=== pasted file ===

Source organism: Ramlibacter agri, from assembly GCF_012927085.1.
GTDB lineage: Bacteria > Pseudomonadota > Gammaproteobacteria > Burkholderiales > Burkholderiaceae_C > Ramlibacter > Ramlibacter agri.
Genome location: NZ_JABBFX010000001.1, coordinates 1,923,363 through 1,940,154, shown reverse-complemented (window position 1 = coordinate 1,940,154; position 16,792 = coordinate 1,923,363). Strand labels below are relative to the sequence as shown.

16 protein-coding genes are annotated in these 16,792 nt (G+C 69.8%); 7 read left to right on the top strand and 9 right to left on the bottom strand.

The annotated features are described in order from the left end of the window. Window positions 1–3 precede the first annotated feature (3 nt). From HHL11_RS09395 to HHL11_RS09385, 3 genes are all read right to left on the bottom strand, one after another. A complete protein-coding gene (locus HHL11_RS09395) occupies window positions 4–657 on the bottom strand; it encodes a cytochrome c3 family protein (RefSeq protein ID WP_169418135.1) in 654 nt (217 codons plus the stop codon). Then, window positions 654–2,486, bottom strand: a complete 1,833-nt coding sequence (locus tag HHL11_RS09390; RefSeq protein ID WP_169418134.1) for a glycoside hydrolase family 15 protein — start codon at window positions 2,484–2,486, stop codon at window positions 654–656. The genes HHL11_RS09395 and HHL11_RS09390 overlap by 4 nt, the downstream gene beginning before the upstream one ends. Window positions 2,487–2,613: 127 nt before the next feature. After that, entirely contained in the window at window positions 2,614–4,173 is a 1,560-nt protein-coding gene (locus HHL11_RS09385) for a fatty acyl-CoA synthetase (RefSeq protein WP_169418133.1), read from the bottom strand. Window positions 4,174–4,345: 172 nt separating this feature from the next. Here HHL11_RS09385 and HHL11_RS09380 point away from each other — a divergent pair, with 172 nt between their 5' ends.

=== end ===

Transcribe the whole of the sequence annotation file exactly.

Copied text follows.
Source organism: Ramlibacter agri, from assembly GCF_012927085.1.
GTDB lineage: Bacteria > Pseudomonadota > Gammaproteobacteria > Burkholderiales > Burkholderiaceae_C > Ramlibacter > Ramlibacter agri.
Genome location: NZ_JABBFX010000001.1, coordinates 1,923,363 through 1,940,154, shown reverse-complemented (window position 1 = coordinate 1,940,154; position 16,792 = coordinate 1,923,363). Strand labels below are relative to the sequence as shown.

16 protein-coding genes are annotated in these 16,792 nt (G+C 69.8%); 7 read left to right on the top strand and 9 right to left on the bottom strand.

The annotated features are described in order from the left end of the window. Window positions 1–3 precede the first annotated feature (3 nt). From HHL11_RS09395 to HHL11_RS09385, 3 genes are all read right to left on the bottom strand, one after another. A complete protein-coding gene (locus HHL11_RS09395) occupies window positions 4–657 on the bottom strand; it encodes a cytochrome c3 family protein (RefSeq protein ID WP_169418135.1) in 654 nt (217 codons plus the stop codon). Then, window positions 654–2,486, bottom strand: a complete 1,833-nt coding sequence (locus tag HHL11_RS09390; RefSeq protein ID WP_169418134.1) for a glycoside hydrolase family 15 protein — start codon at window positions 2,484–2,486, stop codon at window positions 654–656. The genes HHL11_RS09395 and HHL11_RS09390 overlap by 4 nt, the downstream gene beginning before the upstream one ends. Window positions 2,487–2,613: 127 nt before the next feature. After that, entirely contained in the window at window positions 2,614–4,173 is a 1,560-nt protein-coding gene (locus HHL11_RS09385) for a fatty acyl-CoA synthetase (RefSeq protein WP_169418133.1), read from the bottom strand. Window positions 4,174–4,345: 172 nt separating this feature from the next. Here HHL11_RS09385 and HHL11_RS09380 point away from each other — a divergent pair, with 172 nt between their 5' ends.